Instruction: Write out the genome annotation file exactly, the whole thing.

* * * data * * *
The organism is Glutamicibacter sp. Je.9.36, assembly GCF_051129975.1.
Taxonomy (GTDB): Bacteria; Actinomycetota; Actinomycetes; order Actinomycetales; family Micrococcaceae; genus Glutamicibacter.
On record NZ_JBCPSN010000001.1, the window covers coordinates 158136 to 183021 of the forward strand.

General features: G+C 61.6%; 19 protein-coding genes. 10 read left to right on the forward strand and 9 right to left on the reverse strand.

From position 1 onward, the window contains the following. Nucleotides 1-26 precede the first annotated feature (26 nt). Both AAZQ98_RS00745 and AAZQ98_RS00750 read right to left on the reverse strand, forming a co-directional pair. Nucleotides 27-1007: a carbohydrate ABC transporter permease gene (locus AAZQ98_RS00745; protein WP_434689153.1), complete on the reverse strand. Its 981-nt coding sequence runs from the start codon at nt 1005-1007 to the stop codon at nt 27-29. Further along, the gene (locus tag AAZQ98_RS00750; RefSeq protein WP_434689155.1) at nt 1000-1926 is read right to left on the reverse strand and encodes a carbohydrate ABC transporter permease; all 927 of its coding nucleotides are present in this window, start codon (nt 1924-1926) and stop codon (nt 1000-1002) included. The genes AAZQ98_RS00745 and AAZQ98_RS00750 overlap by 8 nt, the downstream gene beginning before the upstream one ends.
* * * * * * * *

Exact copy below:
The organism is Glutamicibacter sp. Je.9.36, assembly GCF_051129975.1.
Taxonomy (GTDB): Bacteria; Actinomycetota; Actinomycetes; order Actinomycetales; family Micrococcaceae; genus Glutamicibacter.
On record NZ_JBCPSN010000001.1, the window covers coordinates 158136 to 183021 of the forward strand.

General features: G+C 61.6%; 19 protein-coding genes. 10 read left to right on the forward strand and 9 right to left on the reverse strand.

From position 1 onward, the window contains the following. Nucleotides 1-26 precede the first annotated feature (26 nt). Both AAZQ98_RS00745 and AAZQ98_RS00750 read right to left on the reverse strand, forming a co-directional pair. Nucleotides 27-1007: a carbohydrate ABC transporter permease gene (locus AAZQ98_RS00745; protein WP_434689153.1), complete on the reverse strand. Its 981-nt coding sequence runs from the start codon at nt 1005-1007 to the stop codon at nt 27-29. Further along, the gene (locus tag AAZQ98_RS00750; RefSeq protein WP_434689155.1) at nt 1000-1926 is read right to left on the reverse strand and encodes a carbohydrate ABC transporter permease; all 927 of its coding nucleotides are present in this window, start codon (nt 1924-1926) and stop codon (nt 1000-1002) included. The genes AAZQ98_RS00745 and AAZQ98_RS00750 overlap by 8 nt, the downstream gene beginning before the upstream one ends.